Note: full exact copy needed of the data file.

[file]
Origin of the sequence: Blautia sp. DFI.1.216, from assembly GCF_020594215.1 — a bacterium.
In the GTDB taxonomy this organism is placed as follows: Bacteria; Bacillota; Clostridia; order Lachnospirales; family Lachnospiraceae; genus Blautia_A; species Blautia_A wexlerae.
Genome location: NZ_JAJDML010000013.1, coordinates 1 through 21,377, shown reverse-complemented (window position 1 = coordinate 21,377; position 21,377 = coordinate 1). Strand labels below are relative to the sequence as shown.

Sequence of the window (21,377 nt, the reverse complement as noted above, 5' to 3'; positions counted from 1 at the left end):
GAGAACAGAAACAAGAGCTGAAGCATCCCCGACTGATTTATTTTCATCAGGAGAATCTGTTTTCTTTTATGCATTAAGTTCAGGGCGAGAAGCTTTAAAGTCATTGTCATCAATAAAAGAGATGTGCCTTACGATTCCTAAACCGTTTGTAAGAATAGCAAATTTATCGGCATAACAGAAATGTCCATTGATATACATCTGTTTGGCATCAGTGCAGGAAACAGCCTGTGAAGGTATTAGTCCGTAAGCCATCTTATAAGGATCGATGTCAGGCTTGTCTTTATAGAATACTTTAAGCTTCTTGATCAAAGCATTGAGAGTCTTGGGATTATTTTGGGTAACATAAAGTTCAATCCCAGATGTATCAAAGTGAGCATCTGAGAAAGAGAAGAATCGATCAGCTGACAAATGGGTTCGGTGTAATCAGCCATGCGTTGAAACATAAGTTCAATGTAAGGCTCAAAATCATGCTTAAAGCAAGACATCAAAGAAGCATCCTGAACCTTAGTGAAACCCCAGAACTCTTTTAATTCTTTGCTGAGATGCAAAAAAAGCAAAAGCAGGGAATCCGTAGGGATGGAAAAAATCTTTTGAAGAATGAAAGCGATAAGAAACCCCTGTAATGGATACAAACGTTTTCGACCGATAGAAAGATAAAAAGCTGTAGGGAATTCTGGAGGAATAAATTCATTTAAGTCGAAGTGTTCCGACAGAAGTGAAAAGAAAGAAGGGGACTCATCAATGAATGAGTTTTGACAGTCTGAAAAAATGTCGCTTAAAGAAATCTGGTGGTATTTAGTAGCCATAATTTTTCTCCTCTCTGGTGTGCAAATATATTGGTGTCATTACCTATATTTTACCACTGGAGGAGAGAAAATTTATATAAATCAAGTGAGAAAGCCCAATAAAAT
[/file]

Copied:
Origin of the sequence: Blautia sp. DFI.1.216, from assembly GCF_020594215.1 — a bacterium.
In the GTDB taxonomy this organism is placed as follows: Bacteria; Bacillota; Clostridia; order Lachnospirales; family Lachnospiraceae; genus Blautia_A; species Blautia_A wexlerae.
Genome location: NZ_JAJDML010000013.1, coordinates 1 through 21,377, shown reverse-complemented (window position 1 = coordinate 21,377; position 21,377 = coordinate 1). Strand labels below are relative to the sequence as shown.

Sequence of the window (21,377 nt, the reverse complement as noted above, 5' to 3'; positions counted from 1 at the left end):
GAGAACAGAAACAAGAGCTGAAGCATCCCCGACTGATTTATTTTCATCAGGAGAATCTGTTTTCTTTTATGCATTAAGTTCAGGGCGAGAAGCTTTAAAGTCATTGTCATCAATAAAAGAGATGTGCCTTACGATTCCTAAACCGTTTGTAAGAATAGCAAATTTATCGGCATAACAGAAATGTCCATTGATATACATCTGTTTGGCATCAGTGCAGGAAACAGCCTGTGAAGGTATTAGTCCGTAAGCCATCTTATAAGGATCGATGTCAGGCTTGTCTTTATAGAATACTTTAAGCTTCTTGATCAAAGCATTGAGAGTCTTGGGATTATTTTGGGTAACATAAAGTTCAATCCCAGATGTATCAAAGTGAGCATCTGAGAAAGAGAAGAATCGATCAGCTGACAAATGGGTTCGGTGTAATCAGCCATGCGTTGAAACATAAGTTCAATGTAAGGCTCAAAATCATGCTTAAAGCAAGACATCAAAGAAGCATCCTGAACCTTAGTGAAACCCCAGAACTCTTTTAATTCTTTGCTGAGATGCAAAAAAAGCAAAAGCAGGGAATCCGTAGGGATGGAAAAAATCTTTTGAAGAATGAAAGCGATAAGAAACCCCTGTAATGGATACAAACGTTTTCGACCGATAGAAAGATAAAAAGCTGTAGGGAATTCTGGAGGAATAAATTCATTTAAGTCGAAGTGTTCCGACAGAAGTGAAAAGAAAGAAGGGGACTCATCAATGAATGAGTTTTGACAGTCTGAAAAAATGTCGCTTAAAGAAATCTGGTGGTATTTAGTAGCCATAATTTTTCTCCTCTCTGGTGTGCAAATATATTGGTGTCATTACCTATATTTTACCACTGGAGGAGAGAAAATTTATATAAATCAAGTGAGAAAGCCCAATAAAAT